The or no The

The or no The

For many learners using, or not using, “the” is a bit hit and miss !

There are some guidelines but to be honest the rules are not that clear ……. so you need some practice.

As a general rule we use “the” when we talk about a specific noun and no “the” when we are talking in general. The examples in the quiz will highlight this.

Also remember that countries do not generally have “the” in front of them except when the country is a plural noun. So watch out for “The United States” but America. Again you will see examples in the quiz.

We start the quiz with some easy questions and get more and more complex. 

  Do the quiz once to get the idea and then do it again and time yourself to go quicker and quicker.

Go for it !

THE or no THE ?

 

Know your nouns, verbs and adjectives

Know your nouns, verbs and adjectives

Knowing your nouns, verbs and adjectives is a key part to learning a new language and especially when taking a timed exam.

Practice your skills with this quick quiz.

 Whenever you learn a new word check out if it has an association noun, verb or adjective. For example: to weigh (verb) , a weight (noun) , heavy or light (adjectives)

Know your nouns and verbs.

How to use Tag questions in English

How to use Tag questions in English

Tag questions  are questions added to a short sentence, usually at the end, to engage the listener, check understanding or confirm that an action has heppened.

Tag questions are very common in natural English and they can also have distinct meaning according to the tone used with the tag, a rising tone and a descending tone can communicate very different meanings from the question asked as you will find out in this podcast.

Common tags include: Won’t you? Wasn’t it? Don’t you? Haven’t you? Wasn’t it? Wouldn’t you? Isn’t it? Isn’t there? etc. 

Listen to the tag question examples we use in the podcast.

 

Asking Polite questions in English

Asking Polite questions in English

It’s so nice to be polite isn’t it? When we ask direct questions, especially to people we do not know very well, we can come across as being too abrupt or even as rude, something we would like to avoid at all costs.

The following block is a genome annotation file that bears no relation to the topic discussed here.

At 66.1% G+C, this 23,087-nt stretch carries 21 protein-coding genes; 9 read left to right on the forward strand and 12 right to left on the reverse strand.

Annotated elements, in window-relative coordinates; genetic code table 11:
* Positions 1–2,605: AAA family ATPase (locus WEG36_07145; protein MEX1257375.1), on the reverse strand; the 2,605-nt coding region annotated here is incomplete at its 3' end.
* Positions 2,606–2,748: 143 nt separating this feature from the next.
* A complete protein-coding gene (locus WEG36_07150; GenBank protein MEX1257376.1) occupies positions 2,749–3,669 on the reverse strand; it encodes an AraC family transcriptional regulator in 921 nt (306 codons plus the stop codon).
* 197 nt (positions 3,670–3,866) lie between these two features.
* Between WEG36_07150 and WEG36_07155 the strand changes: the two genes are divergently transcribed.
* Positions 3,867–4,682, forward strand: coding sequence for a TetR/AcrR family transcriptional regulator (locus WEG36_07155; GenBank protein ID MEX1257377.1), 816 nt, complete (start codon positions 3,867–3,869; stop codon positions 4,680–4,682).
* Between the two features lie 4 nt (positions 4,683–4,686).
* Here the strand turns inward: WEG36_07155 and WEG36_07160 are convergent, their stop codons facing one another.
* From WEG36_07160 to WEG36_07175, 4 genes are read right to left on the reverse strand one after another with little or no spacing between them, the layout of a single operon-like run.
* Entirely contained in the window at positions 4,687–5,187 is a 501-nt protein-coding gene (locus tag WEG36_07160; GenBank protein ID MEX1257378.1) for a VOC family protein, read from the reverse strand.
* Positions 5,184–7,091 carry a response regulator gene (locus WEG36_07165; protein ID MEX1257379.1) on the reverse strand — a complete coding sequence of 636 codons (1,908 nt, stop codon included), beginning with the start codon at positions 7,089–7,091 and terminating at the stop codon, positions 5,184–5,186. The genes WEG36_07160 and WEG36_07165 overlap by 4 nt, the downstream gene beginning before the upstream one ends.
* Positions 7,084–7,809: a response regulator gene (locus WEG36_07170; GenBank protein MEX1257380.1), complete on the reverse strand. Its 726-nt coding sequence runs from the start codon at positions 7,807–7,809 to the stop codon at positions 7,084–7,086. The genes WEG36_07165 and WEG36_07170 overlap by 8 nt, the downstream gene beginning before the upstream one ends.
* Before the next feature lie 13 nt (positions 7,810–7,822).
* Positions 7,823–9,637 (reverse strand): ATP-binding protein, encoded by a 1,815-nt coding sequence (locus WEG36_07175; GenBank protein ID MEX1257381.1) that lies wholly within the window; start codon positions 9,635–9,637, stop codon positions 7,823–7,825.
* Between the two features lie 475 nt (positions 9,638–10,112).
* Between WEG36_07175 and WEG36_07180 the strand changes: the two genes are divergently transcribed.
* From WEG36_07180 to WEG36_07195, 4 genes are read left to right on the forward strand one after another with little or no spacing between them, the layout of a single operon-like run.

In this podcast we will explain how to easily change direct questions into more polite forms, very useful to avoid any sticky situations.

Polite questions are particularly useful when we need to ask for confidential or sensitive information, where a direct question would probably not elicit an answer, such as, ‘How old are you?’ or ‘How much do you weigh?’ etc.

Find the correct tense: Simple Past or Present Perfect ?

Find the correct tense: Simple Past or Present Perfect ?

Take a look at these questions and find the right tense to fit the context.

You find a simple explanation after each question.

When you have done it once, do it again but QUICKER ! How fast can you go ? 

Find the correct tense

When you feel comfortable with the quiz try a podcast to see if you can follow the conversation. In the podcast A Few Days in New York you can hear the speaker using the Simple Past and Present Present abundantly. 

 

 

ENGLISH GRAMMAR, speed test.

ENGLISH GRAMMAR, speed test.

How quickly can you answer these questions?

Watch out for the timer at the bottom of the page.

Welcome to your English grammar, speed test.

Are you preparing for an English language test? If so, most of you will know many of the pitfalls of English grammar, but the question is .......how fast are you ???

If you are a new learner take your time to think about your answers but if you are a more advanced learner  you can give yourself an extra challenge by setting a  time limit. Start by allowing yourself 2 minutes to answer these 15 questions (that's 8 seconds per question which is the usual amount of time you should allow yourself in language tests such as the TOEIC® and TOEFL®) and then try again getting faster and faster. 

Before you start, have you every wondered about the origin of the word "grammar"?

The word grammar is derived from Greek γραμματικὴ τέχνη (grammatikē technē), which means "art of letters", from γράμμα (gramma), "letter", itself from γράφειν(graphein), "to draw, to write".

You can see the influence of this in words such as telegram, diagram, hologram and many, many more.

The first English grammar book was published in 1586 by the printer William Bollokar who wanted to show that the English language was just as structured, therefore just as important, as Latin, the main scholarly language of the time. The 18th century saw the publication of many grammar guides, in particular Samuel Johnson's A dictionary of the English Language which had a section devoted to English grammar. 

However, the standard for all modern grammar books is A Dictionary of Modern English Usage written by Henry Fowler in 1926 and it has become so influential that it is known simply as "Fowler's".  The success of this book was Fowler's direct, vigorous writing style and his opinions in which he firmly advised against convoluted sentence construction, the use of foreign words and phrases, and the use of archaisms. He opposed pedantry, ridiculed artificial grammar rules and encouraged natural English usage. He set the standard for where to place a preposition in a sentence, where the word "only" should be placed  and the rules distinguishing between which and that.

So are you ready ......GO !!!!

 

 

 

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So how did you do ?

Keep tuned to the EFL PODBLOG for news of an exciting new site devoted to improving your English grammar, vocabulary and listening skills..... in short, how to get a better score in all your language tests.



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